Matís plays an important role in linking educational institutions and scientific research with the business community. This will create leading employees and new knowledge for the companies in the country.
Students at the master's and doctoral level receive education and training in the field of food research and innovation at Matís, and the projects are carried out in conjunction with various companies. Students come from Iceland and many other countries (eg France, Faroe Islands, Denmark, Germany, Portugal, Great Britain, Vietnam and Indonesia) to work on doctoral and master's projects at Matís.
Most of the students in the master's program were at the University of Iceland in subjects related to fisheries and agriculture, but also in food science and engineering subjects. All master's and doctoral students' projects are carried out in collaboration with companies, universities and research institutes.
Matís is a teaching partner in UNESCO GRO School of Fisheries where the emphasis is on practical knowledge. Matís thus contributes to development aid.
Examples of projects related to the fishing industry are projects aimed at developing new and better aquaculture feed, analyzing ringworms and their distribution, improving fishmeal processes, developing the drying process of fish powder, working on further development and utilization of valuable products made from cod heads, studying the effects smoking methods for the formation of polycyclic hydrocarbons (PAHs) in smoked mackerel, study the quality and stability of redfish fillets under different conditions in cold stores, analyze the raw material of icefish trawlers with regard to processing properties (modeling), develop cooling processes and improve transport technology and modeling.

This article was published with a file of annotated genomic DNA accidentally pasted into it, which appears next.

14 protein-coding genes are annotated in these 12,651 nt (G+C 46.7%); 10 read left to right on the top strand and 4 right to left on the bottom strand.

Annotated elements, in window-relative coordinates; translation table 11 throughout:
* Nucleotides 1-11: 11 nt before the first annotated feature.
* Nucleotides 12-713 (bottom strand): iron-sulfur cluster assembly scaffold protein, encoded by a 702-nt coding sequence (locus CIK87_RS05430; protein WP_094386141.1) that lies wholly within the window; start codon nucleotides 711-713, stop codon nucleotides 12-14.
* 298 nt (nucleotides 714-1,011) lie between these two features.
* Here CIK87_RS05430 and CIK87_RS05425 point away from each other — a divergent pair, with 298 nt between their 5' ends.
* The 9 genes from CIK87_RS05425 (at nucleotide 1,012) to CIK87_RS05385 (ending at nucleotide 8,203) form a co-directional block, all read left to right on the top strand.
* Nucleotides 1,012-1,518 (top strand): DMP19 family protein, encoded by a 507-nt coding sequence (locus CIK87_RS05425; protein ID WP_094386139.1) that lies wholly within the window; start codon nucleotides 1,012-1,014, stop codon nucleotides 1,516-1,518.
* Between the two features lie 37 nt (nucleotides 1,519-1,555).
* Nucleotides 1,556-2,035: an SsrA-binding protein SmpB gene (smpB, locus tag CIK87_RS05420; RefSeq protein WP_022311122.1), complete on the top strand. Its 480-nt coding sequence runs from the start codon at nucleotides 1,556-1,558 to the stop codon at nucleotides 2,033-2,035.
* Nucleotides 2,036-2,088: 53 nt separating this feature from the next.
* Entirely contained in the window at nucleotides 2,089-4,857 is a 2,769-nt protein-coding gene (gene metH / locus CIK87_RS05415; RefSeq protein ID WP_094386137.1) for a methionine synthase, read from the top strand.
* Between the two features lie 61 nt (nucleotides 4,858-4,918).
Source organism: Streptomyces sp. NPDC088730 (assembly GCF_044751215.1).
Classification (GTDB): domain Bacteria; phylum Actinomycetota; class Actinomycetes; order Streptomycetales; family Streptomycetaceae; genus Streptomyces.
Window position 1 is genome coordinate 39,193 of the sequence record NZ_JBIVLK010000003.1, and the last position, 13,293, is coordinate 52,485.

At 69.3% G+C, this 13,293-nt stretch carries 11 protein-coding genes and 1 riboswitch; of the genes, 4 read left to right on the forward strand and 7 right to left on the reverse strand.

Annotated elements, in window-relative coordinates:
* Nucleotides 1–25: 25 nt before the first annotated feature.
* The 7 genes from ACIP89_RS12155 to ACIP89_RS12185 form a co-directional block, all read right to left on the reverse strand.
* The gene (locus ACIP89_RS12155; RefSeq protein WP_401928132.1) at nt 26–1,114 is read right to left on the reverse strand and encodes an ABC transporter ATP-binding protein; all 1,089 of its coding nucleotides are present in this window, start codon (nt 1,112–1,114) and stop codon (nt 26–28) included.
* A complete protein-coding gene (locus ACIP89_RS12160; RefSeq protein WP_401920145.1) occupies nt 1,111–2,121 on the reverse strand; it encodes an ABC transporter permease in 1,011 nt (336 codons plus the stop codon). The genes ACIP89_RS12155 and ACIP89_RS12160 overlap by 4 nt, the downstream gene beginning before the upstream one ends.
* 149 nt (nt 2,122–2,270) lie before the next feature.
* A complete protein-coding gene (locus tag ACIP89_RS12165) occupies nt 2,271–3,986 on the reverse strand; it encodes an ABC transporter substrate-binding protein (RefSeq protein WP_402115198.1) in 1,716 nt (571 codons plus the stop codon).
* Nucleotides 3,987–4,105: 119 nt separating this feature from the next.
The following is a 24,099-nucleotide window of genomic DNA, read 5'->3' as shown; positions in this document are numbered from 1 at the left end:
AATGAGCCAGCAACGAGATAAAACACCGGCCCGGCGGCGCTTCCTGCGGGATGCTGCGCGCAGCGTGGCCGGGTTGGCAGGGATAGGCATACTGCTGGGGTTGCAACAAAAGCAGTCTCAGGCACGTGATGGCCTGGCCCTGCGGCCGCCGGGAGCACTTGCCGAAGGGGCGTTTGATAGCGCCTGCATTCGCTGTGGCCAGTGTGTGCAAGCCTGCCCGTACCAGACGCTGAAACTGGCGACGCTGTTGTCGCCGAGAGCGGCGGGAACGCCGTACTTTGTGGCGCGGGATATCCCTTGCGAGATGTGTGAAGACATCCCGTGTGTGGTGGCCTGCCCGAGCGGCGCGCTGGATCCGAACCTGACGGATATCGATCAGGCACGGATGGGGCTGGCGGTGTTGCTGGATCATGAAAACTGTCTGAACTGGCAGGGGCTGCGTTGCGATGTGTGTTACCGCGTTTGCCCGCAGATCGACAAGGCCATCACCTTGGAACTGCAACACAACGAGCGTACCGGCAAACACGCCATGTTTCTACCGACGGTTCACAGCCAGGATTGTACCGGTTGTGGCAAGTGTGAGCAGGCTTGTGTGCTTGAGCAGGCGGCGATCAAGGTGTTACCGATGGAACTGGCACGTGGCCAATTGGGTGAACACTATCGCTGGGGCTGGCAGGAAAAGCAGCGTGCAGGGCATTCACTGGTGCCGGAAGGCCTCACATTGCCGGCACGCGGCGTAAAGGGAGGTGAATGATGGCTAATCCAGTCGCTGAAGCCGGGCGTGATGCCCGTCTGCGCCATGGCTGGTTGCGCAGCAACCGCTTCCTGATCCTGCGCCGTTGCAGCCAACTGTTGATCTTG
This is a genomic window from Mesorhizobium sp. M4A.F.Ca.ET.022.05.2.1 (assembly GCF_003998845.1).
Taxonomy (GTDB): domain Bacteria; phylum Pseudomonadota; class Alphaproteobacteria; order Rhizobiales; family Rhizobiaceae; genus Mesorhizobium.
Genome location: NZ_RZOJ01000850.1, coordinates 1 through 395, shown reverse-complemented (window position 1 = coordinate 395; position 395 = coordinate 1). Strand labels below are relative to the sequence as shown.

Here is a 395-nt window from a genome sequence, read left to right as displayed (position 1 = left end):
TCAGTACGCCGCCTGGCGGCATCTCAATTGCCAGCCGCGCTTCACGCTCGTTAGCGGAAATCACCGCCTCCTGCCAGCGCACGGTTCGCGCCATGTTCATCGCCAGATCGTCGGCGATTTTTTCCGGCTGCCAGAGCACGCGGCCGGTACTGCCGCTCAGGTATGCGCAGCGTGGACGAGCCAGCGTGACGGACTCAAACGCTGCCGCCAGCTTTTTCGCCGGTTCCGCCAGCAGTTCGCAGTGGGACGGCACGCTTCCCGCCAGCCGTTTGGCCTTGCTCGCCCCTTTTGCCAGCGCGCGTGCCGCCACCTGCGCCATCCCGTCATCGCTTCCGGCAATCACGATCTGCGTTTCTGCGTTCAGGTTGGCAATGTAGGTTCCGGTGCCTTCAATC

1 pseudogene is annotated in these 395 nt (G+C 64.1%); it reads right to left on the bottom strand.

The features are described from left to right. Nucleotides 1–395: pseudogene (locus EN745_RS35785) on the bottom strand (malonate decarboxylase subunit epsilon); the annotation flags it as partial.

Examples of agricultural projects are the use of whey for winemaking, the development of powdered soft drinks and the processing of milk ice cream. Also projects aimed at developing products and markets for horsemeat, examining the effects of cooling and electrical stimulation on the quality of beef and pork, processing poppy barley and using it in breakfast cereals and developing products for
malnourished older people.